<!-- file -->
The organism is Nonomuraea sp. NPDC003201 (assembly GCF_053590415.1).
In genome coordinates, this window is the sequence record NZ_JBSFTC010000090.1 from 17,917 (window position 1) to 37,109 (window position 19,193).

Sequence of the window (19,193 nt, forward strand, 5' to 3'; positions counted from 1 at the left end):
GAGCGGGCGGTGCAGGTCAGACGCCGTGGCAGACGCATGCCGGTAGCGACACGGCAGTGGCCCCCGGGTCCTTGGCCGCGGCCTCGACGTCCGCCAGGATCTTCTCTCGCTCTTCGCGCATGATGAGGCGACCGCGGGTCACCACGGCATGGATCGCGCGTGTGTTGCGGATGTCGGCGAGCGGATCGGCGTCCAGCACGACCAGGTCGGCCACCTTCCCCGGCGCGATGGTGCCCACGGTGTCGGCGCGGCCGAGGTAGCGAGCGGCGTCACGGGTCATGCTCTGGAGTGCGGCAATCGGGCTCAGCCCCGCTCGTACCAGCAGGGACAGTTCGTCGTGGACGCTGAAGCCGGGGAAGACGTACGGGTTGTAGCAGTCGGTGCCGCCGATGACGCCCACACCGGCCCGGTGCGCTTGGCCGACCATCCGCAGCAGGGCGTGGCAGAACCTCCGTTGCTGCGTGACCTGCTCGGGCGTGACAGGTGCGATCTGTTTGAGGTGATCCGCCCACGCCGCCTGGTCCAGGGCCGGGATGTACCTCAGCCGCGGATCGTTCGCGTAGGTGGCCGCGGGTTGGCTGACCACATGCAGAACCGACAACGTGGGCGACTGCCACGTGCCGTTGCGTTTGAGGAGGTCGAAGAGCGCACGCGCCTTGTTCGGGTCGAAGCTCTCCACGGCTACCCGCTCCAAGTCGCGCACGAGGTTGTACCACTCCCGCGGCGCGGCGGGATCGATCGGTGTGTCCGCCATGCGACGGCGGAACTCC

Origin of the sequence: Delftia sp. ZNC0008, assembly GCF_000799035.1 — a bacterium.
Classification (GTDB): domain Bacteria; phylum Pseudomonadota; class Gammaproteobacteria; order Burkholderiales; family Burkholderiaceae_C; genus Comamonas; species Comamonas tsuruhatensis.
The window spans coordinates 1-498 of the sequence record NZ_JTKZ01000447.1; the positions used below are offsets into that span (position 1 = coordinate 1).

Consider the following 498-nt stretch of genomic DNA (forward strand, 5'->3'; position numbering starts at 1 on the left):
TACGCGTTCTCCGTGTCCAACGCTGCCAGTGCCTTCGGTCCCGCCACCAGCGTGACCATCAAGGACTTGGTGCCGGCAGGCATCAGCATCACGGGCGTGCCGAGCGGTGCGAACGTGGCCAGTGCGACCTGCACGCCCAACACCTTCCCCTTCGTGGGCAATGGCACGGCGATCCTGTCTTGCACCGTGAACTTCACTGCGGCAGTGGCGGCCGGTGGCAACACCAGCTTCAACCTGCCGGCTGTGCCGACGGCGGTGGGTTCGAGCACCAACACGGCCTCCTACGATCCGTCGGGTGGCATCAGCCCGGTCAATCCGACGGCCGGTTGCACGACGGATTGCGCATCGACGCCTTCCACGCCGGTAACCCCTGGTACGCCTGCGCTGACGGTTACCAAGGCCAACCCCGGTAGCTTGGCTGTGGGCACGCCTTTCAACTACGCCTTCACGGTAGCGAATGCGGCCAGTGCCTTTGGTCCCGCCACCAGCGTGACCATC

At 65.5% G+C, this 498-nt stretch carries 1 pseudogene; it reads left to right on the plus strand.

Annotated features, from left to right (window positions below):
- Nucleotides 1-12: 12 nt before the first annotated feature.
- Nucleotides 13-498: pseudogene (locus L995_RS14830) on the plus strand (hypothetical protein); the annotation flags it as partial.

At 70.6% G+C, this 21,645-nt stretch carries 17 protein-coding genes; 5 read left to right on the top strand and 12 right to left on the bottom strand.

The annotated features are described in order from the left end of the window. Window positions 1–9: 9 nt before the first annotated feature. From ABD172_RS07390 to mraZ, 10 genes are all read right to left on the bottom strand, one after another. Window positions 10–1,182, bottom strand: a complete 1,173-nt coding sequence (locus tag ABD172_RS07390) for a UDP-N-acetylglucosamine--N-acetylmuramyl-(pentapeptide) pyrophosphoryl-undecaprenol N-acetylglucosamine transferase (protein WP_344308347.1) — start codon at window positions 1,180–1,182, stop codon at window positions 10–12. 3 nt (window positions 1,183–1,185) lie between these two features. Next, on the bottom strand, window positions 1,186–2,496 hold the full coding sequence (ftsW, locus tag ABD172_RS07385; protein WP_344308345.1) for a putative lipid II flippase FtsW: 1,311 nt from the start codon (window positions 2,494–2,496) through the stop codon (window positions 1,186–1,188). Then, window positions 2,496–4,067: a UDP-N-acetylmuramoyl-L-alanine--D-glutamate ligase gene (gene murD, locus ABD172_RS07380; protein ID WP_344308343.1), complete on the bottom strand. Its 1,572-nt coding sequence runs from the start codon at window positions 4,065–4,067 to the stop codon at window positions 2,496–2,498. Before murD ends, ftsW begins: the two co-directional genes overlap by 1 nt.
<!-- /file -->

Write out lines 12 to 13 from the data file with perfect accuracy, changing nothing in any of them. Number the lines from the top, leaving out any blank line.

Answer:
- Nucleotides 1-12: 12 nt before the first annotated feature.
- Nucleotides 13-498: pseudogene (locus L995_RS14830) on the plus strand (hypothetical protein); the annotation flags it as partial.